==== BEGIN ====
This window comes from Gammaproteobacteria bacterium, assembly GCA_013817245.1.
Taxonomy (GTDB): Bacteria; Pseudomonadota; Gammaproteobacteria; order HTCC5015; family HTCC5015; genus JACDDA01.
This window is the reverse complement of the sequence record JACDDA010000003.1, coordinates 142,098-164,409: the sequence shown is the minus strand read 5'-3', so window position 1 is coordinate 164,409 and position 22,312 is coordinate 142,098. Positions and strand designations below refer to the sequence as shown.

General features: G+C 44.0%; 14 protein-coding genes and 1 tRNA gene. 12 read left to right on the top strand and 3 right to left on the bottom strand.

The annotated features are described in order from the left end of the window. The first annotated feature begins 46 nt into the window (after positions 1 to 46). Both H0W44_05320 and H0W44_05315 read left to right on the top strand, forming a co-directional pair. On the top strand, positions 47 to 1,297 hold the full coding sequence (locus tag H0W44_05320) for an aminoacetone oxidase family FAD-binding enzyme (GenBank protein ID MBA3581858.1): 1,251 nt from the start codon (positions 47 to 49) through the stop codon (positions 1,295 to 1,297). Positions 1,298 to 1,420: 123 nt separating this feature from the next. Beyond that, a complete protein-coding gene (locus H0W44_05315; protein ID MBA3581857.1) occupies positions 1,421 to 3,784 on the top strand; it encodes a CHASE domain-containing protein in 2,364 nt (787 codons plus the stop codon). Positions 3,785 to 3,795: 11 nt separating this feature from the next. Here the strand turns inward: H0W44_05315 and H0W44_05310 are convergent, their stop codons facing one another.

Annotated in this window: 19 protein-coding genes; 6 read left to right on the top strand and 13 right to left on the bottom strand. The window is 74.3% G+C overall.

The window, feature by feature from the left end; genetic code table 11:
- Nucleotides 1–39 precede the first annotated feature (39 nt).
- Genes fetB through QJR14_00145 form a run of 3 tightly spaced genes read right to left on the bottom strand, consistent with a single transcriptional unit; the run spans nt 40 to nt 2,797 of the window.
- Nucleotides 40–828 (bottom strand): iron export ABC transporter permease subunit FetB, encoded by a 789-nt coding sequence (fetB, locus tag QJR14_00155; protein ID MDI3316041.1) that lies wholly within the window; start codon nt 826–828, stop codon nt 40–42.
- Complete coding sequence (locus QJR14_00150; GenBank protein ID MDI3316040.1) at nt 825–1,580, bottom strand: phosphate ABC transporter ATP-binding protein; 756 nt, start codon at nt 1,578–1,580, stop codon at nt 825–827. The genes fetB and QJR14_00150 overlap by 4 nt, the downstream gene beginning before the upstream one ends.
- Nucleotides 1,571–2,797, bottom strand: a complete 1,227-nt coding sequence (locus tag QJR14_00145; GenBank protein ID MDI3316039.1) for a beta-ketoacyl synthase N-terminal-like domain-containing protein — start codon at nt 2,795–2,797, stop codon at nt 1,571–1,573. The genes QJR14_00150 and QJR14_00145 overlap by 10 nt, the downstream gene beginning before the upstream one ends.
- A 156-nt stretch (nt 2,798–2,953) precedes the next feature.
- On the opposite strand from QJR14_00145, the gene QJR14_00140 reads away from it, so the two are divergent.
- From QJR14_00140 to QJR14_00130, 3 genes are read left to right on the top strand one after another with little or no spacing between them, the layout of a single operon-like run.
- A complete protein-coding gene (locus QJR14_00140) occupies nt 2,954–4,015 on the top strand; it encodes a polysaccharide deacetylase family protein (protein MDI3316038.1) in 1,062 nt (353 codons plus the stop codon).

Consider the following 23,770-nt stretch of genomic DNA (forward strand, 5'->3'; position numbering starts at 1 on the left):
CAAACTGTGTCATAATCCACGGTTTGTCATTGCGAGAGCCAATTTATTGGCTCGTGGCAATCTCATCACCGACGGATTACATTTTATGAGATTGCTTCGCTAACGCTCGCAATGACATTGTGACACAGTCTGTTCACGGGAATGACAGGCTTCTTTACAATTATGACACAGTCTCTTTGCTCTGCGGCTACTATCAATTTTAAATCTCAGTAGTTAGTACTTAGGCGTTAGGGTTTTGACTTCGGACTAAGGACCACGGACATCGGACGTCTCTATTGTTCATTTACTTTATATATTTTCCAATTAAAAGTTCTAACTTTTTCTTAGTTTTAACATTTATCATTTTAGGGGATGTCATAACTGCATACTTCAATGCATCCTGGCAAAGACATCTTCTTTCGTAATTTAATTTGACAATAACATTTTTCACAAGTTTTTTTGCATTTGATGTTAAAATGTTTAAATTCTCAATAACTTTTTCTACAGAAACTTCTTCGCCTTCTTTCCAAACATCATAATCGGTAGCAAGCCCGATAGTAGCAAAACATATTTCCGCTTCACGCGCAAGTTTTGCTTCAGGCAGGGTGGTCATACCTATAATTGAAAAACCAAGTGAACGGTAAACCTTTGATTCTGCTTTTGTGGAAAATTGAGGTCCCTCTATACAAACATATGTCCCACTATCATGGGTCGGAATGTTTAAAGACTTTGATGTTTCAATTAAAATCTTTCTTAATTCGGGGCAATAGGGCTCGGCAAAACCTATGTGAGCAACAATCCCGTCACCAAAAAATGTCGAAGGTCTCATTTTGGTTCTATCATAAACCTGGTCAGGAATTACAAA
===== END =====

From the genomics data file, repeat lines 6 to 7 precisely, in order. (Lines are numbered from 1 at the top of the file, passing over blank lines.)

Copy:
Annotated in this window: 19 protein-coding genes; 6 read left to right on the top strand and 13 right to left on the bottom strand. The window is 74.3% G+C overall.

The window, feature by feature from the left end; genetic code table 11: